Merckens Coatings - Important, Please Read
Apparently due to changes in laws regarding trans fats, the formula of these coatings has changed slightly. If you are new to chocolate making then this will not mean much, however experienced chocolate makers will notice a substantial difference in the way it looks and melts.
The wafers now often arrive from the manufacturer with a whitish film on them. Previously this was more common on old wafers, however now it is common on all of it. This does not make it defective and our stock is always fresh. The whitish film is caused by a separation of the fats and goes back into solution when melted.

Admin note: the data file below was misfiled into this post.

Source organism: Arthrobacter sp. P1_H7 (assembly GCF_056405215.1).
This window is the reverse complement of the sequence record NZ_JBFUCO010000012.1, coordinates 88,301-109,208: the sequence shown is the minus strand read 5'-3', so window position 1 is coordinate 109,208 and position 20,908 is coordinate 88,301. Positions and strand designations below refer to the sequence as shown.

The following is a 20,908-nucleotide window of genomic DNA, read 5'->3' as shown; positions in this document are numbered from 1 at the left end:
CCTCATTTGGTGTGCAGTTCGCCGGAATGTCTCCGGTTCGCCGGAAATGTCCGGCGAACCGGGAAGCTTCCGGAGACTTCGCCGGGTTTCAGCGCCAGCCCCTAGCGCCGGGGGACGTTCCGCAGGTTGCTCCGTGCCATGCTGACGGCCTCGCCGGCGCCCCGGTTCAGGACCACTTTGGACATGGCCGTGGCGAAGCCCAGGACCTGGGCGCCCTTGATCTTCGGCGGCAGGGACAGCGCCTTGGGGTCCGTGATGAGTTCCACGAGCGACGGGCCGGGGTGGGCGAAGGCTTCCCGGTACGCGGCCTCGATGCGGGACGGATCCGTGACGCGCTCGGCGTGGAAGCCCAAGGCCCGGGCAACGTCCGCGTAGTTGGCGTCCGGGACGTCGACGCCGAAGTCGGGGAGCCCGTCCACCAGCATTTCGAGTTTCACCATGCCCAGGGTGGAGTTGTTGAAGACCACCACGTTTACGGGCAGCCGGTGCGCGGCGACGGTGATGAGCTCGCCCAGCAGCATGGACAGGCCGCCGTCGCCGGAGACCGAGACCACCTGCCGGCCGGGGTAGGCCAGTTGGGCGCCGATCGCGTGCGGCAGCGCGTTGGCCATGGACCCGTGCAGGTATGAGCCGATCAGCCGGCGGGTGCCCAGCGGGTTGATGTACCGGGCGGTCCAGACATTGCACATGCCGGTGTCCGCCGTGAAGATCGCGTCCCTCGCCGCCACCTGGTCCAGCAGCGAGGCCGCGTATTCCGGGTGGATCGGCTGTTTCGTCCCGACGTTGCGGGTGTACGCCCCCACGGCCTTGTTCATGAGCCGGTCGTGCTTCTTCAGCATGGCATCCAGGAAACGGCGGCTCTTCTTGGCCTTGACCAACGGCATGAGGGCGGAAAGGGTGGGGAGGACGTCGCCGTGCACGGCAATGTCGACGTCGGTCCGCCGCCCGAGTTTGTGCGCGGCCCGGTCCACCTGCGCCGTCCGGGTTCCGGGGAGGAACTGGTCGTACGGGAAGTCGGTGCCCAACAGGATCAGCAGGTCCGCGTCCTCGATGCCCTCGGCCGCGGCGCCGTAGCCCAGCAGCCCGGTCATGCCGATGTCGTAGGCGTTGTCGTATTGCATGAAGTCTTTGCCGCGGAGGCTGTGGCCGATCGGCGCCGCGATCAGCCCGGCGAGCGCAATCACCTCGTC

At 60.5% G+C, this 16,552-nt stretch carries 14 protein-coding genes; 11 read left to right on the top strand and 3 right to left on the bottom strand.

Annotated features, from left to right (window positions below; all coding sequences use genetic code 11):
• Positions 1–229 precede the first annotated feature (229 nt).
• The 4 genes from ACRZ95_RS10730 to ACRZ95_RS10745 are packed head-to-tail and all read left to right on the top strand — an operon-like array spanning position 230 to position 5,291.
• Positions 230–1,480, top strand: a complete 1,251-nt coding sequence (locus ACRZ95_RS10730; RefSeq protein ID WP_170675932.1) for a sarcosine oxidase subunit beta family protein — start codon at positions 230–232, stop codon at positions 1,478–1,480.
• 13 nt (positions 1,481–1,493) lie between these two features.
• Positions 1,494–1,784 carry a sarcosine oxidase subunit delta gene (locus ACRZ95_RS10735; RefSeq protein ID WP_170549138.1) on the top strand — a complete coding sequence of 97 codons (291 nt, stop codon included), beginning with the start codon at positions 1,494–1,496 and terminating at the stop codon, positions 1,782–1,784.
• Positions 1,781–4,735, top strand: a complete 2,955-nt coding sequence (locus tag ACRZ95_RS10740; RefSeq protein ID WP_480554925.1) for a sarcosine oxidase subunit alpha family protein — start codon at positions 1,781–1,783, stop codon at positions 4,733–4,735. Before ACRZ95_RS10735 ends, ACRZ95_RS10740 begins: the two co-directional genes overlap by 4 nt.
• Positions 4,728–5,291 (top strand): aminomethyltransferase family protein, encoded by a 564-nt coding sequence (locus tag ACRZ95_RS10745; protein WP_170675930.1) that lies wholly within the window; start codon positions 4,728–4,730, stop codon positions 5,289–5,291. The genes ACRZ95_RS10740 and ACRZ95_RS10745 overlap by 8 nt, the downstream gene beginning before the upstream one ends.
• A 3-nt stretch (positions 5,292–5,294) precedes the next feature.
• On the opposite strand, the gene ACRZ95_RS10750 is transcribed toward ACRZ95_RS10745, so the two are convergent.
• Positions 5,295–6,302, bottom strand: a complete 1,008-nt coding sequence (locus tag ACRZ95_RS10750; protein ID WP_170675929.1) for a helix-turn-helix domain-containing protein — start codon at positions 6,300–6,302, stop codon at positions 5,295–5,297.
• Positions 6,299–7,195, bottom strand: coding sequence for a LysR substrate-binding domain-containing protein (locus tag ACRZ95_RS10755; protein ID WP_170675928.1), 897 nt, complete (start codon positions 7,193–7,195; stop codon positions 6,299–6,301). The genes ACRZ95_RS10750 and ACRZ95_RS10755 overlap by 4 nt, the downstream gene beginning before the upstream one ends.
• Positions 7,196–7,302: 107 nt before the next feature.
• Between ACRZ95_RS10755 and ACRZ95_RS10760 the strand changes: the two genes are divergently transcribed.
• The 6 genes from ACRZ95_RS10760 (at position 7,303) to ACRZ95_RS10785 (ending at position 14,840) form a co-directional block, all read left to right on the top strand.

We find that slow melting and lower temperatures are better. We recommend pouring at 90 degrees F. , and keep temperatures under 120 degrees F. when melting it. Do not melt on direct heat. A double boiler works best and the top pot containing chocolate should not be placed in position until the heat is turned off. See: Double Boiler Usage
Colored wafers are much denser than milk and dark wafers. White is somewhere in the middle. To get colored chocolate to a working consistency you will usually need to add Paramount Crystals or some shortening. Depending on the mold and / or technique it is sometimes necessary to add some to white chocolate as well. This is normally not needed for milk or dark wafers. Caution - Colored wafers without paramount crystals normally only melt into a thick blob. The natural tendency is to apply more heat, but don't - that will only ruin the chocolate. Thin with paramount crystals or shortening until a good working texture is attained.